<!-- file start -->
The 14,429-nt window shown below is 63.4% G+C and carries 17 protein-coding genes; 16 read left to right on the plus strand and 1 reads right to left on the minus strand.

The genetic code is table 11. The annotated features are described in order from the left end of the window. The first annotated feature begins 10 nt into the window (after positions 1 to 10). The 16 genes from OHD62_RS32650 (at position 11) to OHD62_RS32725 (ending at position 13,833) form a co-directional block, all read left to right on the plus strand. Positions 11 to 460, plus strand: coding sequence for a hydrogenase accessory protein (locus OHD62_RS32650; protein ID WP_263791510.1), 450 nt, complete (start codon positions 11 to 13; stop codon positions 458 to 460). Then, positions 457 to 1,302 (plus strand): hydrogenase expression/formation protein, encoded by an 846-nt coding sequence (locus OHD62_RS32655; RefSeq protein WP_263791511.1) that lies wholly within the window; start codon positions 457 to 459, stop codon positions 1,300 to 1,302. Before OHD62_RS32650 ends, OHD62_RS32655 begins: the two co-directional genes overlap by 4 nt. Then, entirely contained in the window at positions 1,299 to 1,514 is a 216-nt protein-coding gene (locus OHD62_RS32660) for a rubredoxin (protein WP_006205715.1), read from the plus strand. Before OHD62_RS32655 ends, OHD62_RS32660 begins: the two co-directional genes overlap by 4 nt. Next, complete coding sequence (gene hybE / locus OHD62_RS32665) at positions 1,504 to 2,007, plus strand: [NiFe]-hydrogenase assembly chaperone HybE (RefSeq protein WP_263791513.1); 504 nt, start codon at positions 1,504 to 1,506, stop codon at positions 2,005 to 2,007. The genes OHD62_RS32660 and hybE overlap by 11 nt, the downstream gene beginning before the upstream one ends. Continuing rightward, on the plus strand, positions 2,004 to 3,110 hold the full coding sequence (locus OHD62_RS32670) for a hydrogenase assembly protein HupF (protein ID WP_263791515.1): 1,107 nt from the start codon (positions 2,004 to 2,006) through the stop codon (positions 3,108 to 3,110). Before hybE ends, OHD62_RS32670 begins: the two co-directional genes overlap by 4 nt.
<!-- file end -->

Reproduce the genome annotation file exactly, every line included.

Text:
The 14,429-nt window shown below is 63.4% G+C and carries 17 protein-coding genes; 16 read left to right on the plus strand and 1 reads right to left on the minus strand.

The genetic code is table 11. The annotated features are described in order from the left end of the window. The first annotated feature begins 10 nt into the window (after positions 1 to 10). The 16 genes from OHD62_RS32650 (at position 11) to OHD62_RS32725 (ending at position 13,833) form a co-directional block, all read left to right on the plus strand. Positions 11 to 460, plus strand: coding sequence for a hydrogenase accessory protein (locus OHD62_RS32650; protein ID WP_263791510.1), 450 nt, complete (start codon positions 11 to 13; stop codon positions 458 to 460). Then, positions 457 to 1,302 (plus strand): hydrogenase expression/formation protein, encoded by an 846-nt coding sequence (locus OHD62_RS32655; RefSeq protein WP_263791511.1) that lies wholly within the window; start codon positions 457 to 459, stop codon positions 1,300 to 1,302. Before OHD62_RS32650 ends, OHD62_RS32655 begins: the two co-directional genes overlap by 4 nt. Then, entirely contained in the window at positions 1,299 to 1,514 is a 216-nt protein-coding gene (locus OHD62_RS32660) for a rubredoxin (protein WP_006205715.1), read from the plus strand. Before OHD62_RS32655 ends, OHD62_RS32660 begins: the two co-directional genes overlap by 4 nt. Next, complete coding sequence (gene hybE / locus OHD62_RS32665) at positions 1,504 to 2,007, plus strand: [NiFe]-hydrogenase assembly chaperone HybE (RefSeq protein WP_263791513.1); 504 nt, start codon at positions 1,504 to 1,506, stop codon at positions 2,005 to 2,007. The genes OHD62_RS32660 and hybE overlap by 11 nt, the downstream gene beginning before the upstream one ends. Continuing rightward, on the plus strand, positions 2,004 to 3,110 hold the full coding sequence (locus OHD62_RS32670) for a hydrogenase assembly protein HupF (protein ID WP_263791515.1): 1,107 nt from the start codon (positions 2,004 to 2,006) through the stop codon (positions 3,108 to 3,110). Before hybE ends, OHD62_RS32670 begins: the two co-directional genes overlap by 4 nt.